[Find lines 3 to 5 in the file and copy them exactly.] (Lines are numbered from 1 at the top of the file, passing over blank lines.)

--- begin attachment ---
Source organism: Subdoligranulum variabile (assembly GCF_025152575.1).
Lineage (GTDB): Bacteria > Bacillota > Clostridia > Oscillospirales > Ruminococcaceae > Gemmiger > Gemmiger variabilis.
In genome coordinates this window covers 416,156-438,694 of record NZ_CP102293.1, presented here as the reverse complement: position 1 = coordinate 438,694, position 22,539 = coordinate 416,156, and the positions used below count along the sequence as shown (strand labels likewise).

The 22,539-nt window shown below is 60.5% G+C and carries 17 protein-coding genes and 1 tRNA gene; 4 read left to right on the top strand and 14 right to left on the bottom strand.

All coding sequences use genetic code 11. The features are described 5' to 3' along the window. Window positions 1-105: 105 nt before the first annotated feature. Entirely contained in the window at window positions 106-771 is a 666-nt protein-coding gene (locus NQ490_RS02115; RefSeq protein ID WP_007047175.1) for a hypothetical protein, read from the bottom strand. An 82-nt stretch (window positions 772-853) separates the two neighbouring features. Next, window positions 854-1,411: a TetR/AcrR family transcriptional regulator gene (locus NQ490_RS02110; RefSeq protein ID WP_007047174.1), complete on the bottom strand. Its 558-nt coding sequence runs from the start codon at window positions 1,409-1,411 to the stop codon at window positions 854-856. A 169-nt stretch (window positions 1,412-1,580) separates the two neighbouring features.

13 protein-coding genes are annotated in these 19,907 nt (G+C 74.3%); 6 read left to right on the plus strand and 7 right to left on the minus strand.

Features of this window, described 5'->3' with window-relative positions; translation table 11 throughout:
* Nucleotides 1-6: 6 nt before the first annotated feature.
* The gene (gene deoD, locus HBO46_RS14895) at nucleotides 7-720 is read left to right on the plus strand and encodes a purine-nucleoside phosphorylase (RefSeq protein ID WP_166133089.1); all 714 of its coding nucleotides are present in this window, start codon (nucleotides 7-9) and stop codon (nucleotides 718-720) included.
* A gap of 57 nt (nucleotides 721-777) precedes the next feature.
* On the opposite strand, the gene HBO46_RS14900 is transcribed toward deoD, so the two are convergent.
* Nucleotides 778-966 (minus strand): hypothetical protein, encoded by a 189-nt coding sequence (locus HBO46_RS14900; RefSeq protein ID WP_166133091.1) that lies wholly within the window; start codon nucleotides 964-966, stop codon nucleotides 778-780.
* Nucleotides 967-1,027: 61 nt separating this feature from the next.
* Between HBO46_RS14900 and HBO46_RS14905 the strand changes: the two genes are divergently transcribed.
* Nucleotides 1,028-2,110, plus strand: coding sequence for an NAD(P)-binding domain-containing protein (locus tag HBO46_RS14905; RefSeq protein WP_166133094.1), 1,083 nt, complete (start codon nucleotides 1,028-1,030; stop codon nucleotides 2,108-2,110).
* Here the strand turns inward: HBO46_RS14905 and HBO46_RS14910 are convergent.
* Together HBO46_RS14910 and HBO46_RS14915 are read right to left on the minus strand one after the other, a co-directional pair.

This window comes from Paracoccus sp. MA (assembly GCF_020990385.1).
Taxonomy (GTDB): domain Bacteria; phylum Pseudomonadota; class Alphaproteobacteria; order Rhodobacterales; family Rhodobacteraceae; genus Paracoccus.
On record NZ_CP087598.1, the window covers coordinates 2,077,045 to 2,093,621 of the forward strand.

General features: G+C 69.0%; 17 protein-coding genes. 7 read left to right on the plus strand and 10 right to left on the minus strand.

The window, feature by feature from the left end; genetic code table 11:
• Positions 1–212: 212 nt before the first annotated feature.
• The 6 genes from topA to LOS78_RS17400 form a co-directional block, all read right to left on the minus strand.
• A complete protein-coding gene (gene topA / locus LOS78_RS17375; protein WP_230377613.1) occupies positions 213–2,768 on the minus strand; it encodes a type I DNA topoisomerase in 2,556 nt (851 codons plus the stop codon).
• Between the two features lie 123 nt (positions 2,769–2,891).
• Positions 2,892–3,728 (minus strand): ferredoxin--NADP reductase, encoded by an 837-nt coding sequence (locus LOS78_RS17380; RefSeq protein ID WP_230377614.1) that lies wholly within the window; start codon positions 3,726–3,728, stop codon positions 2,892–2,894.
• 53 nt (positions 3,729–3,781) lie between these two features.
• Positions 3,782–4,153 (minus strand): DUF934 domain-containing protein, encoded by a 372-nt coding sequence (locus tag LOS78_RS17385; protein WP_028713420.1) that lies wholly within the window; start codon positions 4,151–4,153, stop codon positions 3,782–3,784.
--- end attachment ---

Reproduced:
In genome coordinates this window covers 416,156-438,694 of record NZ_CP102293.1, presented here as the reverse complement: position 1 = coordinate 438,694, position 22,539 = coordinate 416,156, and the positions used below count along the sequence as shown (strand labels likewise).

The 22,539-nt window shown below is 60.5% G+C and carries 17 protein-coding genes and 1 tRNA gene; 4 read left to right on the top strand and 14 right to left on the bottom strand.

All coding sequences use genetic code 11. The features are described 5' to 3' along the window. Window positions 1-105: 105 nt before the first annotated feature. Entirely contained in the window at window positions 106-771 is a 666-nt protein-coding gene (locus NQ490_RS02115; RefSeq protein ID WP_007047175.1) for a hypothetical protein, read from the bottom strand. An 82-nt stretch (window positions 772-853) separates the two neighbouring features. Next, window positions 854-1,411: a TetR/AcrR family transcriptional regulator gene (locus NQ490_RS02110; RefSeq protein ID WP_007047174.1), complete on the bottom strand. Its 558-nt coding sequence runs from the start codon at window positions 1,409-1,411 to the stop codon at window positions 854-856. A 169-nt stretch (window positions 1,412-1,580) separates the two neighbouring features.